Few things are prettier than a beaded spiral, and of all the stitches in a beader’s repertoire, spirals are often the most satisfying. Spiral techniques provide us with easy and elegant ropes for necklaces or chunky ropes for bangles, in an endless variety of color and pattern.
One technique that gets far too little time in the spotlight is Russian spiral rope. It is a variation of tubular netting - and therefore tubular peyote stitch. The small compact rows give the stability of a peyote rope, with the flexibility and drape of a crochet one. By combining two bead sizes and small nets, you can create a beautiful rope of spiraling color that works up incredibly fast. Russian spiral is a great rope technique for Fireline lovers - the beadwork is very soft, even when using stiff threads.
To weave a Russian spiral rope:
Begin by choosing a palette that includes two similar bead sizes. Here we’re going to use two 11/o colors, and one 8/o color. You can go up or down a size, and even use accent beads like pearls or crystals for the larger beads, so long as they have a compact shape that works with the smaller base beads.
On a comfortable length of beading thread, pick up a repeating pattern of two 11/o and one 8/o four times. You can increase the number of sets for a wider rope, but this pattern will create a tight tube that is perfect for necklace chains.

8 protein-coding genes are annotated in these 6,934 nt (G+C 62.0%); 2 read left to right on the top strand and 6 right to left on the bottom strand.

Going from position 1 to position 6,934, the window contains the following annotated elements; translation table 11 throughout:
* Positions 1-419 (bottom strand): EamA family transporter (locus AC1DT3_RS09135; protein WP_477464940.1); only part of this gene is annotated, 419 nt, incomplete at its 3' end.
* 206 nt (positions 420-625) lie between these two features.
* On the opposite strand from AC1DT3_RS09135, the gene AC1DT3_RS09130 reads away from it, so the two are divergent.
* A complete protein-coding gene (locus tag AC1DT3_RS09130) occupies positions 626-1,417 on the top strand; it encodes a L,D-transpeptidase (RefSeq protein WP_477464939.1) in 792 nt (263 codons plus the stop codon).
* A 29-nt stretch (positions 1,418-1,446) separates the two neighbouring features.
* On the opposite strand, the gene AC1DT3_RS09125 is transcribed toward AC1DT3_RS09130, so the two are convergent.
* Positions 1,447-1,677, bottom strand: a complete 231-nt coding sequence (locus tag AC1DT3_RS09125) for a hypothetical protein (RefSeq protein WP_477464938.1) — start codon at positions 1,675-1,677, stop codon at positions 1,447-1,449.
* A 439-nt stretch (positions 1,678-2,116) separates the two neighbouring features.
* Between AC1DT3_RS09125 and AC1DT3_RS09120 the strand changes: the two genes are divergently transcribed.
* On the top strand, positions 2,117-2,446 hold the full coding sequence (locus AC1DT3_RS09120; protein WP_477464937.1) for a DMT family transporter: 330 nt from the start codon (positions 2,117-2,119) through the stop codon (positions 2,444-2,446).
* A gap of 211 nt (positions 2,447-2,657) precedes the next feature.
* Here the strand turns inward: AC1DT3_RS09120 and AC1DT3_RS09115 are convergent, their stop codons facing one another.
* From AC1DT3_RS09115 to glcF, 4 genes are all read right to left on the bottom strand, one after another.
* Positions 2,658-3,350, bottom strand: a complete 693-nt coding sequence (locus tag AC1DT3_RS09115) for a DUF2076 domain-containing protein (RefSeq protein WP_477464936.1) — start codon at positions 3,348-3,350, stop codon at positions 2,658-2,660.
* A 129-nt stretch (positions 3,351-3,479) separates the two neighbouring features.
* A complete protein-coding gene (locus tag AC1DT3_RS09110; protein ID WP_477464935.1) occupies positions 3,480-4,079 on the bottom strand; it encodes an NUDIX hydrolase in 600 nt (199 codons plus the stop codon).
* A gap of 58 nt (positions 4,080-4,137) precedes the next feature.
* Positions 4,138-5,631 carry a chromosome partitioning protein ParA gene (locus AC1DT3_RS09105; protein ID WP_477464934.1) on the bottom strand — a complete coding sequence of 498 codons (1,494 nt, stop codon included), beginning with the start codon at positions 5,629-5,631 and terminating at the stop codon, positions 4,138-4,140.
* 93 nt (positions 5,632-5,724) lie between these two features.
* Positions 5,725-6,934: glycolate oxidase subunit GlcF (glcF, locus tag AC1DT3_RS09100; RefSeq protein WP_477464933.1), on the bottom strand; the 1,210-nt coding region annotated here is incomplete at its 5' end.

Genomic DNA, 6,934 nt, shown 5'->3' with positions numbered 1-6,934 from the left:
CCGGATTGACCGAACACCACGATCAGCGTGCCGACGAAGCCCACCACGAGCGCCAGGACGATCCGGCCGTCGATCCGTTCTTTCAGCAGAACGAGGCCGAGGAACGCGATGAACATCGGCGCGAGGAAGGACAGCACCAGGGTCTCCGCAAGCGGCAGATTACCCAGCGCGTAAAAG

Stitch through all of the beads again to form a ring, and exit from an 11/o immediately following an 8/o. Pick up one 8/o and two 11/o. Unlike other spirals such as Cellini, if you are using multiple colors always pick up the same color that you will be stitching into, not the same color that you are exiting.
Stitch through the first 11/o bead after the next 8/o in the ring. Pull snug, and nudge the three new beads to the top of the ring. Don’t worry if the position isn’t perfect - the beadwork structure will start to form a tube naturally as you add more rounds.
Pick up one 8/o and two 11/o, and pass through the first 11/o in the next set. Pull snug. Continue around the ring. When you add the fourth and final set, pass through the first 11/o added in this round. Because this step-up ignores the original ring, it will reduce the number of sets in the tube by one, and convert the beadwork from even to odd-count. You will not need to step up again for the remainder of the rope.
The beadwork may look a little messy at this point. One more round will secure the tubular shape, but if you’re having trouble seeing which way is up, try securing a stop bead to your tail thread as a reminder.
Continue stitching, adding sets of three beads at a time, always stitching through the first 11/o bead of the set below, and adding colors in reverse. You can weave the first few rounds over a dowel if desired, but the tube comes together so quickly that it isn’t necessary. Within the first few rounds, you should be able to see the spiral pattern emerge.
Pull snug after every stitch to create even tension. With Russian spiral, I like to leave my tail threads extra long, so that I can weave back through and snug up any loose spots. To finish the rope and secure the end of the tube, pick up one 8/o and just one 11/o in the final round. Stitch through all of the beads once or twice to secure the ring, and weave the remaining thread into the tube. Make sure to pass through both 11/o and 8/o beads as you weave, to securely anchor the tails.
Have you used Russian spiral stitch before? What bead size combination is your favorite?
Copyright 2012 Inspirational Beading
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